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Lower Columbia River Salmon Fishing Will Continue Through June 4

Washington and Oregon agreed Wednesday that spring chinook salmon angling in the lower Columbia River will continue through June 4, with a good chance of fishing even deeper into June.

State, federal and tribal biologists on Monday projected that 153,000 spring chinook will enter the Columbia in 2023 headed for waters upstream of Bonneville Dam.

At that number, management plans allocate 7,331 adult upriver chinook for sport fishing downstream of Bonneville, said Ryan Lothrop of the Washington Department of Fish and Wildlife at a hearing on Wednesday.

Through Wednesday, lower Columbia anglers have harvested a projected 2,391 upper Columbia-Snake river chinook, which is 33 percent of their allocation. The biologists predict that in the coming 11 days sportsmen will handle about 2,800 chinook, keeping 2,115 fish, of which 1,639 are upper Columbia-Snake origin.

That would increase the lower Columbia harvest to 55 percent of its allocation, Lothrop said.

A hearing is scheduled for 11 a.m. June 1 to consider additional spring chinook fishing time.

Mid-Columbia closes — Angling between Bonneville Dam and the Washington-Oregon border east of Umatilla, Ore., is closed beginning Thursday (May 25).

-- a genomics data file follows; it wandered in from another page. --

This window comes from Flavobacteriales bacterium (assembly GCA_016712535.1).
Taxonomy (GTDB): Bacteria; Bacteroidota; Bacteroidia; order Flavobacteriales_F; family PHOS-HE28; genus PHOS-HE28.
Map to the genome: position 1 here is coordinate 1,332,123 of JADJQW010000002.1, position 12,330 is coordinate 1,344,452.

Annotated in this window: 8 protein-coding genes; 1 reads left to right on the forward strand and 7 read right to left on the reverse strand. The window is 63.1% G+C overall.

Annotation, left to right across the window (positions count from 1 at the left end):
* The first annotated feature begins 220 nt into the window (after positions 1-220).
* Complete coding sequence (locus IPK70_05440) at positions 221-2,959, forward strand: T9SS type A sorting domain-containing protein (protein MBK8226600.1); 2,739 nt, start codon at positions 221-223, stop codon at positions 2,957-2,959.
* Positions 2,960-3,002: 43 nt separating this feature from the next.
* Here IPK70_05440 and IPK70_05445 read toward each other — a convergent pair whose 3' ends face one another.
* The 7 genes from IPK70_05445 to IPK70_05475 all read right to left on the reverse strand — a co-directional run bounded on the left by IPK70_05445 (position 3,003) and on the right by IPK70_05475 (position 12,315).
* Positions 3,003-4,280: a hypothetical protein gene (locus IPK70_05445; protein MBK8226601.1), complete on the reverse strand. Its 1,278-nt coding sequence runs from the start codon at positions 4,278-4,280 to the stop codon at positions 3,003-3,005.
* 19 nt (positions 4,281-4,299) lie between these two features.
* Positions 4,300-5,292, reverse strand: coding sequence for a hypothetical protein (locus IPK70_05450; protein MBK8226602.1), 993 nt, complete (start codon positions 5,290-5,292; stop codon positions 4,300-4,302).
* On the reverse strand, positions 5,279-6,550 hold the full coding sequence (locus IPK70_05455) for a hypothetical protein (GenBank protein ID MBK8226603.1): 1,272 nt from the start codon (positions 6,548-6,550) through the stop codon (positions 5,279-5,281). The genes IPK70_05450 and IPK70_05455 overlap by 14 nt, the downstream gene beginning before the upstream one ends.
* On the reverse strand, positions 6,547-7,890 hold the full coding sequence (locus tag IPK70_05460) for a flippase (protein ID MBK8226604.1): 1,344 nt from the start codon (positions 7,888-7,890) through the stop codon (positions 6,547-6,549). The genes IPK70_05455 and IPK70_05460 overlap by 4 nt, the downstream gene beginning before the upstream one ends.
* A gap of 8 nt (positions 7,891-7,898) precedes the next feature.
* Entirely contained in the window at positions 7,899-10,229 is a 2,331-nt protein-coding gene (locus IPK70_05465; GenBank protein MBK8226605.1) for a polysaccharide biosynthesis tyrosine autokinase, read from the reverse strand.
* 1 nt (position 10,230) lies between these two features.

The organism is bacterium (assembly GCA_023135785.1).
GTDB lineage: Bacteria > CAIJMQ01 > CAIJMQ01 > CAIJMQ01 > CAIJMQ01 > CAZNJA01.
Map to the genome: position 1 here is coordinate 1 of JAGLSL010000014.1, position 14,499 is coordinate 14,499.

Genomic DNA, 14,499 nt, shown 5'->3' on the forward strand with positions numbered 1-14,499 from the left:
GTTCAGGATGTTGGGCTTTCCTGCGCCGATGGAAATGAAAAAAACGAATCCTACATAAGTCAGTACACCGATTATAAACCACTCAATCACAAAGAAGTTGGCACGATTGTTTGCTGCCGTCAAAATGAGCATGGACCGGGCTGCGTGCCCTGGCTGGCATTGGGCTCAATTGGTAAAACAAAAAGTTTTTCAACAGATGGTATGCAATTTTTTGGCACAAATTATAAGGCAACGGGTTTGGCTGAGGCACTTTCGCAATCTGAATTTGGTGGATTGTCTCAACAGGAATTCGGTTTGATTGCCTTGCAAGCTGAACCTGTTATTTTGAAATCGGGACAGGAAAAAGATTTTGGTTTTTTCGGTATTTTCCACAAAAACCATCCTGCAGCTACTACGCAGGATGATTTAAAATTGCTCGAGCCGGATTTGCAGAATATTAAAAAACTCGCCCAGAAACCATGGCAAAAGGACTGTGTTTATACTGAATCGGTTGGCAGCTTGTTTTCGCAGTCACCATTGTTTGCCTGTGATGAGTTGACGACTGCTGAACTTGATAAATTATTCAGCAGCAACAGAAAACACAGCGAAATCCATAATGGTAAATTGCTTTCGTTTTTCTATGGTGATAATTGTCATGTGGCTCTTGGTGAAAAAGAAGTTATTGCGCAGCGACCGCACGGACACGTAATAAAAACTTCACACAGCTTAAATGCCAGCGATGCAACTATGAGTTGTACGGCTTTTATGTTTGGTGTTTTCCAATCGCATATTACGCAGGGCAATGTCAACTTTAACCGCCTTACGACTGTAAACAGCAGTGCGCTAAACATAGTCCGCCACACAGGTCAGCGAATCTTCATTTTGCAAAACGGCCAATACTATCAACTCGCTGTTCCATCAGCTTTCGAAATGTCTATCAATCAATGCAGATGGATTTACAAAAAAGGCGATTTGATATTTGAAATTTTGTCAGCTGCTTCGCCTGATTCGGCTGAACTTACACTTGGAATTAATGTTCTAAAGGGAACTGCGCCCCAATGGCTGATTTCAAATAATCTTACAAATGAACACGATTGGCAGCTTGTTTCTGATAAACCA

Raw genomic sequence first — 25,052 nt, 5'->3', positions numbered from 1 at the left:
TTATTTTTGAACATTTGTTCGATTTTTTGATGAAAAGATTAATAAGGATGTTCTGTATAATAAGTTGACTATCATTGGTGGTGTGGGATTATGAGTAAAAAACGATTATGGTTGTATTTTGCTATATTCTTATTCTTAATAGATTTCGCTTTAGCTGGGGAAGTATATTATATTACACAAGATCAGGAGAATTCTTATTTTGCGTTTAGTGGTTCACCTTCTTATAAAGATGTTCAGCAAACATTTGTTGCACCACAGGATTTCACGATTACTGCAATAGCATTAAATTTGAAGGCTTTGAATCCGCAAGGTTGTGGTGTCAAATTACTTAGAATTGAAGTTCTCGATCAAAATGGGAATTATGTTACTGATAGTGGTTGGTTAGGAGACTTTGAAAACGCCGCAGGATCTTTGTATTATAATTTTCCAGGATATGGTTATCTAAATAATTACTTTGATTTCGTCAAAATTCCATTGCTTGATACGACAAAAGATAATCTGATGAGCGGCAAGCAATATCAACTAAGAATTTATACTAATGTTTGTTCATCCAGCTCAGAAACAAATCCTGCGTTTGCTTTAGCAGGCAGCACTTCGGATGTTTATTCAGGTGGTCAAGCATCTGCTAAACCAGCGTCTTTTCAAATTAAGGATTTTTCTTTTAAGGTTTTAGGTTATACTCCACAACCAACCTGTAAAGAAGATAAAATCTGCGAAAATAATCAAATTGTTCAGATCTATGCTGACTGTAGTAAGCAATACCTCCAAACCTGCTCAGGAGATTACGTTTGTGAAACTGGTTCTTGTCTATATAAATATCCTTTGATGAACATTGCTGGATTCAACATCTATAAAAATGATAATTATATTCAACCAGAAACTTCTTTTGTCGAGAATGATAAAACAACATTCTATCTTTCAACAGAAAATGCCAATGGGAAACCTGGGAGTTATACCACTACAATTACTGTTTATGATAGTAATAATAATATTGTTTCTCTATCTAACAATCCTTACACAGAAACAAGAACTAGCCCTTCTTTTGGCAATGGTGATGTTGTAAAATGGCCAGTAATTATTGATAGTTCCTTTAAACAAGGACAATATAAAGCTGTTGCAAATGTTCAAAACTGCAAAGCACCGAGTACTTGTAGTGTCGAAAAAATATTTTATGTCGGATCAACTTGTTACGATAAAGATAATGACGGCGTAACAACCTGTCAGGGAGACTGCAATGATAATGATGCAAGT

The mid-Columbia reservoirs have an allocation of 1,047 adult chinook, with a projected catch through Wednesday of 999. That is 95 percent of the allocation for that portion of the Columbia.

Randy Woolsey of the Northwest Sport Fishing Industry Association asked if the states could transfer some the lower Columbia allocation upstream to prevent a mid-Columbia fishing closure.

Robert Moxley of the bi-state Columbia River Recreational Advisory Committee asked the states to allow fishing in the boat-closure zone between Beacon Rock and the deadline at Bonneville Dam.

The states took no action on either request.

Columbia River is high and dirty — Lothrop said the five-day average streamflow at Bonneville Dam is 424,000 cubic feet per second, compared to an average of 330,000 cubic feet second. Water visibility is 2.8 feet compared to an average of 4.1 feet.

Commercial fisheries — Net fishermen in the off-channel areas in the lower Columbia have caught 12,039 spring chinook so far, which is about four times larger than the five-year average, Lothrop said.

The off-channel fisheries have harvested an estimated 364 upper Columbia-Snake spring chinook.

Source : The Columbian